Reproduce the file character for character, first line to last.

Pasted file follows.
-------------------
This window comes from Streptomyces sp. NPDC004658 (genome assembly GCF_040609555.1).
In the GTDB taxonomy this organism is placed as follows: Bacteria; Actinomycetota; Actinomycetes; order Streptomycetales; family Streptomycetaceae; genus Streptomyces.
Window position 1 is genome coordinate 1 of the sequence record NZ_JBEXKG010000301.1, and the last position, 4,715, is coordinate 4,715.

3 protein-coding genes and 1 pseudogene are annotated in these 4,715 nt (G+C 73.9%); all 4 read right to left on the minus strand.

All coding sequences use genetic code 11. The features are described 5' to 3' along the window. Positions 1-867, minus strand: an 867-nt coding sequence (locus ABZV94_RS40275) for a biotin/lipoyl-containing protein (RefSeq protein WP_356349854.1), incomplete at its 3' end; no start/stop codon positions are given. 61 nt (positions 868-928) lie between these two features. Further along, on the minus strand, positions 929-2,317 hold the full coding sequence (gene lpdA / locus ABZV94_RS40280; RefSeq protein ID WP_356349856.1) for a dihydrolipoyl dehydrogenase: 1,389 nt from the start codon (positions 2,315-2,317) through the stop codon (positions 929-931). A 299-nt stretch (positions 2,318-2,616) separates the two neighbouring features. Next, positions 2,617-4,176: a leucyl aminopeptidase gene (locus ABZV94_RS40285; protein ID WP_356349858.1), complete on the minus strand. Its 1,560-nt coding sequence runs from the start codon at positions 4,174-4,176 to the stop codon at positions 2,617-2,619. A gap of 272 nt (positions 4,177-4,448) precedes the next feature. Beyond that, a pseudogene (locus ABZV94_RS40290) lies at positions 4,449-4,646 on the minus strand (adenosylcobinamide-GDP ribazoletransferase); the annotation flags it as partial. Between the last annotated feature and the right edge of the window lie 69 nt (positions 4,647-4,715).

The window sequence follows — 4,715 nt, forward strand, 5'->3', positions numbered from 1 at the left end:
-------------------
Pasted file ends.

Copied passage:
This window comes from Streptomyces sp. NPDC004658 (genome assembly GCF_040609555.1).
In the GTDB taxonomy this organism is placed as follows: Bacteria; Actinomycetota; Actinomycetes; order Streptomycetales; family Streptomycetaceae; genus Streptomyces.
Window position 1 is genome coordinate 1 of the sequence record NZ_JBEXKG010000301.1, and the last position, 4,715, is coordinate 4,715.

3 protein-coding genes and 1 pseudogene are annotated in these 4,715 nt (G+C 73.9%); all 4 read right to left on the minus strand.

All coding sequences use genetic code 11. The features are described 5' to 3' along the window. Positions 1-867, minus strand: an 867-nt coding sequence (locus ABZV94_RS40275) for a biotin/lipoyl-containing protein (RefSeq protein WP_356349854.1), incomplete at its 3' end; no start/stop codon positions are given. 61 nt (positions 868-928) lie between these two features. Further along, on the minus strand, positions 929-2,317 hold the full coding sequence (gene lpdA / locus ABZV94_RS40280; RefSeq protein ID WP_356349856.1) for a dihydrolipoyl dehydrogenase: 1,389 nt from the start codon (positions 2,315-2,317) through the stop codon (positions 929-931). A 299-nt stretch (positions 2,318-2,616) separates the two neighbouring features. Next, positions 2,617-4,176: a leucyl aminopeptidase gene (locus ABZV94_RS40285; protein ID WP_356349858.1), complete on the minus strand. Its 1,560-nt coding sequence runs from the start codon at positions 4,174-4,176 to the stop codon at positions 2,617-2,619. A gap of 272 nt (positions 4,177-4,448) precedes the next feature. Beyond that, a pseudogene (locus ABZV94_RS40290) lies at positions 4,449-4,646 on the minus strand (adenosylcobinamide-GDP ribazoletransferase); the annotation flags it as partial. Between the last annotated feature and the right edge of the window lie 69 nt (positions 4,647-4,715).

The window sequence follows — 4,715 nt, forward strand, 5'->3', positions numbered from 1 at the left end: